ICO wins round one of penalty challenge, but can it win round two?

The ICO has won the first appeal against a fine issued to an NHS Trust, but a second could pose a greater challenge

The first appeal against a monetary penalty imposed by the Information Commissioner’s Office (ICO) has been dismissed by the Information Rights Tribunal, but no surprises there.

If the Tribunal – which has heard many freedom of information cases involving the ICO – had found otherwise, the ruling would have set an important precedent, which potentially would have given rise to more appeals against ICO penalties.

The appeal was made by the Central London Community Healthcare (CLCH) NHS Trust against a monetary penalty of £90,000 imposed in April 2012.

The penalty relates to patient lists from the Pembridge Palliative Care Unit, intended for St John’s Hospice, that were sent to the wrong recipient 45 times over a three-month period in 2011.

In its appeal, the CLCH argued that the ICO had acted unlawfully by imposing the penalty when the Trust had reported the data breach voluntarily.

Lawyers for the CLCH said contrary to section 55A(3A) of the Data Protection Act (DPA), the ICO took into account the matters discovered during a consensual assessment when deciding to impose a penalty, and for that reason the penalty was not in accordance with the law and should be quashed.

The Trust’s lawyers also argued that the ICO failed to take into account the overriding policy to encourage cooperative working with the ICO, failed to give credit for the Trust’s transparency and cooperation, and failed to take into account that the Trust was a first-time offender.

Parliament’s intention in introducing the monetary penalties is to penalise wrongdoers rather than just identify serious contraventions

Information Rights Tribunal rules in ICO's favour

But the Information Rights Tribunal said in its decision that the aim of the statutory bar under section 55A(3A) is to prevent the ICO from using information obtained through the educational/advisory process to impose a penalty on a data controller as this would deter data controllers from taking part in good practice audits.

The Tribunal said that where the ICO is notified of a serious contravention under the DPA and conducts an investigation, that investigation is not conducted with a view to performing an educational/advisory function. Instead, it is an investigation to assess whether the case calls for regulatory action.

The Tribunal said that had the legislators intended to exclude the ICO’s power to issue a penalty in all cases where the contravention had been voluntarily reported, an exclusion would be expressly indicated in the legislation.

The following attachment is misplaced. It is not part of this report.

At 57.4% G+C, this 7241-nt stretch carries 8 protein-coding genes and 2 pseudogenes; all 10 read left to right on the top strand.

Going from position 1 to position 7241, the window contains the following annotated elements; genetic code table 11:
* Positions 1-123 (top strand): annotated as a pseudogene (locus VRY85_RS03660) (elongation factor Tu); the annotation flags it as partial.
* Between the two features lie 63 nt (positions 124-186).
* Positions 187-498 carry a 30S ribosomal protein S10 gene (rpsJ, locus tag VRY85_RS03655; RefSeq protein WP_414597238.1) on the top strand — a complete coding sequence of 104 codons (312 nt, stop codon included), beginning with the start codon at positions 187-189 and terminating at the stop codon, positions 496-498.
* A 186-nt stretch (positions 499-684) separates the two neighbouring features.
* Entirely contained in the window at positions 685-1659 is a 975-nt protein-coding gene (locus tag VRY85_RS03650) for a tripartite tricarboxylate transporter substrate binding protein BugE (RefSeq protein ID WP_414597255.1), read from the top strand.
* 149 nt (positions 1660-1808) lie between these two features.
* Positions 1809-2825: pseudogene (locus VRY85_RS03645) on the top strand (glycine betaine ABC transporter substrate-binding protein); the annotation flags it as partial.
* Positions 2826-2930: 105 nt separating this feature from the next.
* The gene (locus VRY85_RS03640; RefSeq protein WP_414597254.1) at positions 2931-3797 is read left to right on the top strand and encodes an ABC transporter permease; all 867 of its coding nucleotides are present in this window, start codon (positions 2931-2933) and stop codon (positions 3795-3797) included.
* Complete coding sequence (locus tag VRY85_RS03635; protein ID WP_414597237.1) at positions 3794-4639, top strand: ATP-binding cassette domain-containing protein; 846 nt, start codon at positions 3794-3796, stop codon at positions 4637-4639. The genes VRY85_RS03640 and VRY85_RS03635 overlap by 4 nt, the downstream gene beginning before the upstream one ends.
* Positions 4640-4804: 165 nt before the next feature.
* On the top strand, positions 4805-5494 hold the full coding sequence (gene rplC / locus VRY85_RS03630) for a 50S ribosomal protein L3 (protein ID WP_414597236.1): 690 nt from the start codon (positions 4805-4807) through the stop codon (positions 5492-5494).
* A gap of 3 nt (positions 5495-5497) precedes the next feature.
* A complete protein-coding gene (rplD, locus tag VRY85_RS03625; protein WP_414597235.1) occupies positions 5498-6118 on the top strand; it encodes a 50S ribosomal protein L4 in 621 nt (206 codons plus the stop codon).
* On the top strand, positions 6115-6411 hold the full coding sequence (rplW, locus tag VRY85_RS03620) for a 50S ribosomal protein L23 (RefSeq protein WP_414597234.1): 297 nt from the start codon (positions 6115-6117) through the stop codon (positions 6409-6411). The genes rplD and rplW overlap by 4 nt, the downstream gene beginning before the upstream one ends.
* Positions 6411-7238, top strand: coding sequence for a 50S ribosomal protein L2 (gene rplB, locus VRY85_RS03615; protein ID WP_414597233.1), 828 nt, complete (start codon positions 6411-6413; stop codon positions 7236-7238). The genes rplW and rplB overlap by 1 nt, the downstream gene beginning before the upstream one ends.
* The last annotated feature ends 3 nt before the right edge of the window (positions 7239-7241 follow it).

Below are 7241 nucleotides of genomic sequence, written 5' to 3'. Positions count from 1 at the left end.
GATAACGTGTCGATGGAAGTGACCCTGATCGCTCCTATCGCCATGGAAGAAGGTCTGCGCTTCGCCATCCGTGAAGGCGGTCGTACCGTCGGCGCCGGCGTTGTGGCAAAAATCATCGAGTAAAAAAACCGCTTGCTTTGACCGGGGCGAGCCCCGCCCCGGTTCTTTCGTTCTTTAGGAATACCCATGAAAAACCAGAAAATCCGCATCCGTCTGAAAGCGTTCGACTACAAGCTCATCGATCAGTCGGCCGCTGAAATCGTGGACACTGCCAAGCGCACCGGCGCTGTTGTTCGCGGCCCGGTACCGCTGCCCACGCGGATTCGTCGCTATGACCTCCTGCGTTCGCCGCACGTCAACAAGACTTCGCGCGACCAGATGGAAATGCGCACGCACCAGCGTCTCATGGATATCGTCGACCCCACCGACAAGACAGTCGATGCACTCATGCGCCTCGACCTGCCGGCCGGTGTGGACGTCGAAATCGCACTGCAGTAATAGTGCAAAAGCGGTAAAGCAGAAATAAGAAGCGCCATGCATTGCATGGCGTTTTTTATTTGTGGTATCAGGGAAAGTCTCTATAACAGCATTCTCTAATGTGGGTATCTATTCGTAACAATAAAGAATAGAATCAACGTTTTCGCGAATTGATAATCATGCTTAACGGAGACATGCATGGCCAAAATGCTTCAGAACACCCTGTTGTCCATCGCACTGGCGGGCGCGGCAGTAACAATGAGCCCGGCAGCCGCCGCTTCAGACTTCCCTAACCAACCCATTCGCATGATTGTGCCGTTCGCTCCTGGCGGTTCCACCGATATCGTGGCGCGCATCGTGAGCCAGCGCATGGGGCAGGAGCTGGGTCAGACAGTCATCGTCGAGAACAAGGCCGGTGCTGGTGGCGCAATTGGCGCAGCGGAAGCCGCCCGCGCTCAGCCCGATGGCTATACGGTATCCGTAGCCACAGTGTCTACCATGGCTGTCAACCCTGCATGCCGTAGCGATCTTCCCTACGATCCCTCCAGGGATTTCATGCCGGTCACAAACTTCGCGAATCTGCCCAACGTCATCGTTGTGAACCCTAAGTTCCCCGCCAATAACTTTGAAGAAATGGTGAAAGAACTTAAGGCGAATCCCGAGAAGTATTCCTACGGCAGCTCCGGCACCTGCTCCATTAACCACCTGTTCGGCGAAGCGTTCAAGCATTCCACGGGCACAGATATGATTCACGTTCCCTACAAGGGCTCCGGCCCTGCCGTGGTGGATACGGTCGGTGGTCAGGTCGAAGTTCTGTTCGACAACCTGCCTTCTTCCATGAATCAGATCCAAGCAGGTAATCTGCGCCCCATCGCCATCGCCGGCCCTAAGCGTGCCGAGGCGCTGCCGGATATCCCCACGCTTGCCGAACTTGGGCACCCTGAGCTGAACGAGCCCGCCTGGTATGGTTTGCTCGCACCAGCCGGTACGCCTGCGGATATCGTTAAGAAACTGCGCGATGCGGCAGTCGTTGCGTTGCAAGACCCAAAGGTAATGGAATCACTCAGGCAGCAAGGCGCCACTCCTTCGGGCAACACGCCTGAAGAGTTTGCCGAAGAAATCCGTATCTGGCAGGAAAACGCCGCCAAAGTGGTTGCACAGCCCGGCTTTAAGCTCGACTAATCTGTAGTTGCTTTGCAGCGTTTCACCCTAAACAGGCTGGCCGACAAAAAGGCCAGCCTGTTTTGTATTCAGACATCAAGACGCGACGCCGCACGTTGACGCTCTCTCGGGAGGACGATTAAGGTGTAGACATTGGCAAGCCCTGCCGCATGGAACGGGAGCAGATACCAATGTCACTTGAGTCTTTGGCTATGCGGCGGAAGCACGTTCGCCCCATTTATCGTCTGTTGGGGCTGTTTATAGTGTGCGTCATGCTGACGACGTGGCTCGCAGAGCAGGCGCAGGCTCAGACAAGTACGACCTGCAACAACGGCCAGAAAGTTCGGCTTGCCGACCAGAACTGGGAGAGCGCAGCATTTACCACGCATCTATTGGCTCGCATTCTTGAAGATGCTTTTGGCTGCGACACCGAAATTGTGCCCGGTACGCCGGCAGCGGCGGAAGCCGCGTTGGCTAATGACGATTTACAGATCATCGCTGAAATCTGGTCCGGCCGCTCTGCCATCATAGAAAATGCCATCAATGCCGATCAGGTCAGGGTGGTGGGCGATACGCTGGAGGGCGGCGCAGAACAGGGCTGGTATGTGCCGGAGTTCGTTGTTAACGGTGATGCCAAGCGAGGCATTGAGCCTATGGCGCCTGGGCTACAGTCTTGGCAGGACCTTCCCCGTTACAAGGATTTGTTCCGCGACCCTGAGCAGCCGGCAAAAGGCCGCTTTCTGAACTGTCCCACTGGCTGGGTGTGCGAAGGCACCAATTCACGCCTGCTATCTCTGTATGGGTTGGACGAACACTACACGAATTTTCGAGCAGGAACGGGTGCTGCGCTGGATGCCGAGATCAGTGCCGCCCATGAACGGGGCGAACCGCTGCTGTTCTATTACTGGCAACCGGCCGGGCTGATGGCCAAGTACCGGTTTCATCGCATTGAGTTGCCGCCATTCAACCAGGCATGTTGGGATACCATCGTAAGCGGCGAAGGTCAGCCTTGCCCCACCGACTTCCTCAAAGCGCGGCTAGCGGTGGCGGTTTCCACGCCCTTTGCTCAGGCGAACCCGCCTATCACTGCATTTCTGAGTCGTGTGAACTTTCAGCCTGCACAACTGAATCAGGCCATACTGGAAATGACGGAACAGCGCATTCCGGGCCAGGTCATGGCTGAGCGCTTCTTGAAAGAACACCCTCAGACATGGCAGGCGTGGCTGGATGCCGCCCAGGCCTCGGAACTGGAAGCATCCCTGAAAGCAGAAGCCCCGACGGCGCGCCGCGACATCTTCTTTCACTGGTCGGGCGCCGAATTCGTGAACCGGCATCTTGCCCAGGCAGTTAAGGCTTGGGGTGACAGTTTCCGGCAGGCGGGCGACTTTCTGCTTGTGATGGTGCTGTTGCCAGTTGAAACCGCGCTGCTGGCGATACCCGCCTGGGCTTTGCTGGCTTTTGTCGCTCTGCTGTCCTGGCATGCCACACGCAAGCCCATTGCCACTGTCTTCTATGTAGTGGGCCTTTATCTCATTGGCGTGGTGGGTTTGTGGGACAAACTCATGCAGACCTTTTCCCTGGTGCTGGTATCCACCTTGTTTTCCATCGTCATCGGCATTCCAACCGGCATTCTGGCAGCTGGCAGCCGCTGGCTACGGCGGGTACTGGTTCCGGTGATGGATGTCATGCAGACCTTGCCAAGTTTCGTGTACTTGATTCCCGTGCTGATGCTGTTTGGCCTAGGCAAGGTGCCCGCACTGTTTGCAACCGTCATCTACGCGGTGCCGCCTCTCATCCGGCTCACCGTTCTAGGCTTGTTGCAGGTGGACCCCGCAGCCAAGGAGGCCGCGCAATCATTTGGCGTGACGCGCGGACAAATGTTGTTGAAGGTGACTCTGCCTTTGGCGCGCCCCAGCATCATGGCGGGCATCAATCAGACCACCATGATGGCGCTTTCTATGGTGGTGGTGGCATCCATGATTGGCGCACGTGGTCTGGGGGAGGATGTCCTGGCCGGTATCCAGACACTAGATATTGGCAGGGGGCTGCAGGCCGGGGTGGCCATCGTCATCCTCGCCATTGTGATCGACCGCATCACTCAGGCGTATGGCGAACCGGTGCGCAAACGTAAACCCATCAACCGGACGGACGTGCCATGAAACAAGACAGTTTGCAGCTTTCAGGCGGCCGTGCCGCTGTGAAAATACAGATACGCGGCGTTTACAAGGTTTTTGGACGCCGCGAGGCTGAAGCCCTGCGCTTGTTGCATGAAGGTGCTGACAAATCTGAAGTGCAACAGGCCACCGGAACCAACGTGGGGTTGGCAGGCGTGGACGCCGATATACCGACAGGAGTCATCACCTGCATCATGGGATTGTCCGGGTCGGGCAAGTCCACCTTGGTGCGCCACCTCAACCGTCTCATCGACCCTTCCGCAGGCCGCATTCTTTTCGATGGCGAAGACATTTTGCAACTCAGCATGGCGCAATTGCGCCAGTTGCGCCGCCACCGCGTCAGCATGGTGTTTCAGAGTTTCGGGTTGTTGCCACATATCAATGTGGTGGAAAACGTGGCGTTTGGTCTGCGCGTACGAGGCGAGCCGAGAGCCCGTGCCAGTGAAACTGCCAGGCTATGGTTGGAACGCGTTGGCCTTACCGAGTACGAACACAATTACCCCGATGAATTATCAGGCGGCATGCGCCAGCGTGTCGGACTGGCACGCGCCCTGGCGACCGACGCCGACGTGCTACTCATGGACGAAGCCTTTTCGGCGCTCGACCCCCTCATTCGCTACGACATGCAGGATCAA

The Tribunal also noted that the Trust was, in effect, compelled to notify of such a breach under NHS guidance, so it may not be accurate to describe its actions as purely “voluntary”, and that parliament’s intention in introducing the monetary penalties is to penalise wrongdoers rather than just identify serious contraventions.

According to the Tribunal, there can be no serious dispute that the ICO has the power to investigate contraventions in its enforcement capacity and not just in the guise of an educator. “Any other conclusion would result in serious violence to the legislation,” it said in its decision.

The argument around whether a voluntary notification of a serious breach of the DPA precludes the ICO from investigating with the view to issuing a penalty is not the only principle at issue, but it does form the heart of the CLCH’s appeal.

How will the ICO fair if NHS Trust appeals?

The Central London Community Healthcare NHS Trust may have lost round one, but for many that was a foregone conclusion. What could be more significant is round two – if the CLCH decides to appeal.

But it is still not clear whether or not the Trust will take the matter to the next stage as it is still considering the Tribunal’s verdict.

“We won’t be commenting further until we have completed this consideration with our legal advisers,” said CLCH chief executive James Reilly in a statement.

The Trust has 28 days in which to make an appeal, so by mid-February it should be clear if there will be a second round, in which the ICO could face a much more serious challenge to its monetary penalties in this and other cases where data controllers have reported breaches of the DPA voluntarily.

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